Violent Crimes

  • Aggravated Assault
  • Assault with a Deadly Weapon

What is the legal definition of Assault with a Deadly Weapon in California?

Assault with a deadly weapon or ADW is an offense under Penal Code 245 in California. This section criminalizes assault with a deadly weapon, including firearms, and assault using force likely to cause serious injury.

A ‘deadly weapon’ is any object that can be used to cause death or great bodily injury. So, the law covers obvious weapons such as knives and guns, but also objects such as screwdrivers, broken bottles, and even cars, if they are used in a way that could cause serious injury or death. Further, even if no object or weapon is used, you can still be charged with the offense of assault with a deadly weapon if you use physical force against another person that is likely to cause great bodily injury.

In Southern California courts, assault with a deadly weapon is considered to be more serious than “simple” assault, which is reflected by the fact that the crime can be charged as either a felony or a misdemeanor – whereas simple assault is always a misdemeanor. An important thing to remember is that assault does not require proof that any injury was caused to the alleged victim. Rather, the crime of assault can be doing anything that merely might cause the alleged victim physical harm or unwanted touching. For example, threatening someone with a knife, even if they are not touched or harmed at all, would be an assault with a deadly weapon

Do I need a lawyer for this type of case?

Having a lawyer is not only your right, but your best chance of fighting the case against you. The Law Offices of Nicola Fitzgerald have handled many assault cases where we have been able to influence the process by presenting mitigating evidence to the DA to have charges dismissed or reduced, and we can help you at any stage of the process.

You should seek legal representation because these cases can have very serious repercussions. A charge of assault with a deadly weapon exposes you to the risks of a criminal record, large fines, and jail time. Further, if you are a non-citizen, you face the additional risk of being deported if convicted.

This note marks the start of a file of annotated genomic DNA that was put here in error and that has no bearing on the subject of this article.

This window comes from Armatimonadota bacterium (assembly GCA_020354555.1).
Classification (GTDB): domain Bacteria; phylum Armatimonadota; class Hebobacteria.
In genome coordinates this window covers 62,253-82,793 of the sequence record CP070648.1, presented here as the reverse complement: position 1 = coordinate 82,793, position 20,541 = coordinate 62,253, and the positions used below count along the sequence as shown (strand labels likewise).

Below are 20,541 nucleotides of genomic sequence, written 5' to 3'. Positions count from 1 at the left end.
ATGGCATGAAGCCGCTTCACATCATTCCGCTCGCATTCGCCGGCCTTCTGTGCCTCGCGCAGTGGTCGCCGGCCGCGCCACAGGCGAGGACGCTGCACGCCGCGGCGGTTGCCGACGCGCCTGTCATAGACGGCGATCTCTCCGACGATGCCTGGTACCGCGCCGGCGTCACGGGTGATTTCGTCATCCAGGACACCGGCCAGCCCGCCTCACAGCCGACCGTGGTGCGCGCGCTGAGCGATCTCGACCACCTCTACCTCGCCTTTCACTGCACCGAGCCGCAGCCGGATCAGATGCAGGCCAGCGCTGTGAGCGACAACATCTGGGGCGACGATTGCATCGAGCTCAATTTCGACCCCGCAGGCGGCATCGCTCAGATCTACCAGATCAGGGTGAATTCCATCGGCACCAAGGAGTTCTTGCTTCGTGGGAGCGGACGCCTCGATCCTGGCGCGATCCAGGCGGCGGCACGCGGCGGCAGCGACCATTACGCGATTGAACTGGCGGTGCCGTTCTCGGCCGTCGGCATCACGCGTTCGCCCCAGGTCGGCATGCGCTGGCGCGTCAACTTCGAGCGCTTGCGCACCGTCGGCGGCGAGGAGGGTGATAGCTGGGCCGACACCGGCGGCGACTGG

What should I say to the police?

Nothing – you only have to tell them your name and address, and show some identification if requested. Other than that, it’s best to not say anything at all to the police – your lawyer will speak for you. If you are arrested, you or your family should contact The Law Offices of Nicola Fitzgerald immediately.

If any kind of allegation is being made against you, you should never answer any questions from the police without first getting legal advice, and you should always have an attorney present when speaking to the authorities.

If you are arrested, the police are then required to tell you about your rights. These include your right to silence, and your right to a lawyer. These rights are important and you should take full advantage of them.

Being charged and going through the arrest process can be scary and intimidating, and it’s natural for you to want to defend or explain yourself. Keep in mind, though, that nothing you say at that point is likely to stop the police from charging you. Your best chance of presenting a good defense is by remaining silent and consulting a lawyer as soon as you can.

  • Arson
  • Assault and Battery
  • Domestic Violence
  • Hate Crimes
  • Homicide
  • Manslaughter
  • Mayhem
  • Murder
  • Terrorism
  • Theft / Larceny